The award-winning author of eighteen books—novels, poetry, short stories, essays, a memoir—for thirty years Steven Heighton has been exploring new genres, new styles, new ideas, new voices. The New York Times said of him, “He is an experienced adventurer in literary form… a sense of boldness and risk-taking infuses his work.” So his just-released first album,The Devil’s Share, might seem like the latest symptom of his creative restlessness. But in fact it’s a return home, a making good on the sort of promise you vow to yourself in your early years without knowing you’ve done it.
Heighton began his creative life as an aspiring songwriter, in high school in Toronto. He kept at it into his early twenties, busking his way around Australia and Europe, playing a few small gigs, but before long he was devoting himself to writing books—poetry, at first, his lyrics morphing and learning to accompany themselves, to make their own music, as the words of a poem must do. Soon he was producing books of short stories, then novels, and then the rest. A long apprenticeship.
In 2010, ignoring sensible advice, he took up recreational hockey and sustained a significant injury: a laryngeal fracture, or, in plainspeak, a crushed voicebox. ER doctor to mute, scared patient: “You might never talk normally again. Also, you’ll probably never sing. Do you sing?” That might have been the necessary shock/jolt/reset that drove him back to his guitar (bought for a hundred Australian bucks while hitch-hiking along the Gold Coast many years ago) and pushed him back to singing (following a period of silent convalescence). After his poetry book The Waking Comes Late received the 2016 Governor General’s Award, songs began to come too. It was as if that milestone had confirmed that his apprenticeship was over and it was time to take his poetry back to its roots—back to where poetry itself began, long ago—in song.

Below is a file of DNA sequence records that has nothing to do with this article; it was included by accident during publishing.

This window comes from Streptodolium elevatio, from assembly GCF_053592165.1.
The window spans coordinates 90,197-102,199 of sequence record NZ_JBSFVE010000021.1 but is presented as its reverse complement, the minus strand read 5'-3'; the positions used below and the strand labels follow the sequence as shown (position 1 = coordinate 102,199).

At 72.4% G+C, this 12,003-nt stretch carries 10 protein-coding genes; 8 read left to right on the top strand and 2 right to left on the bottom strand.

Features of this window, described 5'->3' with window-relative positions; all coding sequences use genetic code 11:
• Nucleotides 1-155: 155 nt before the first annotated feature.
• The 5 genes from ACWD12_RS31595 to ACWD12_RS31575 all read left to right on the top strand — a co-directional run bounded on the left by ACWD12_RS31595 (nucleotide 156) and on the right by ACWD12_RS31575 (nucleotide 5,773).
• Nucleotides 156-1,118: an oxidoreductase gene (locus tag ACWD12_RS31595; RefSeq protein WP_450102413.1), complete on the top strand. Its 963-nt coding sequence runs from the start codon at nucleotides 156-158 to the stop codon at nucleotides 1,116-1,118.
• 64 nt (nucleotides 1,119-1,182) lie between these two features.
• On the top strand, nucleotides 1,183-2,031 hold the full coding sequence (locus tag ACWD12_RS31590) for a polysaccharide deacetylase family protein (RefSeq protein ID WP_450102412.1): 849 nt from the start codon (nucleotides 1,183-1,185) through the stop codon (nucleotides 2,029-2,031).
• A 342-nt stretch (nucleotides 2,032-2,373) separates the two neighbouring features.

As John Prine put it, “Your heart gets bored with your mind and it changes you.” When you sing the words instead of speak or write them, it’s harder to overthink them—and at last nothing stands between your heart and your hearer.
“Steven Heighton’s songs and voice truly resonate with me. They give me a sort of ‘Where have you been all my life?’ feeling.”
— Ron Sexsmith
“[A] stunning debut . . . The Devil’s Share fuses the maturity of a veteran poet’s work with the luscious tones and textures of a musical savant . . . [It] attests that the best songs, like the best poems, emerge from the duet of heart and brain taking the stage together. The Devil’s Share is a masterpiece.”
— Ira Israel, THRIVE GLOBAL
“Deeply moving . . . Following the poet-songwriter paths of kindred spirits like Leonard Cohen and Kris Kristofferson, he also [draws] on wider influences like Tom Petty, John Prine, Bob Marley, Tom Waits, Townes Van Zandt, Patti Smith and Robbie Robertson.”
— Record World (US)
“A beautiful debut.”
— Chris White, Canadian Spaces / CKCU-FM
“A personal favorite is the jaw-dropping ‘Six Months at the Worst’. Over an upbeat Springsteen-esque blue collar-rock tune, Heighton sings about the horrors of sexual assault and rape culture with direct references to the infamous Brock Turner case . . . Like songwriting legends Leonard Cohen and Kris Kristofferson, Heighton seamlessly incorporates his poetry into his music”
— Mattie Elliott, Music Mecca
“This beautiful album . . . [contains] echoes of Bob Dylan and Leonard Cohen, yet there’s a very fresh and new sound to the whole thing.”
— Larry Beckwith, THE FUSE
“A terrific blend of folk, rock, and blues built on the foundation of Heighton’s tender-yet-searing poetry.”
— Nathan Gallagher, Queen’s Journal
“Ever recommend a Steven Heighton book as a must-read? Well, here’s a must-listen: the Kingston writer’s debut album of original songs, The Devil’s Share. Wise, world-weary, diagnostic and prophetic, Heighton’s finely hewn tunes leap from your speakers as vividly as his words levitate off the page.”
— Neil Hobkirk, THE NOVEL IDEA
“A magnificent novel.”
— The New York Times Book Review, on the novel Afterlands
“The Waking Comes Late . . . plays masterfully with language, form and tone. His stunning political poems never descend to pedantry or the prosaic. A mature work: smart, moving, inventive, original.”
— Jury Citation, Governor General’s Award For Poetry, 2016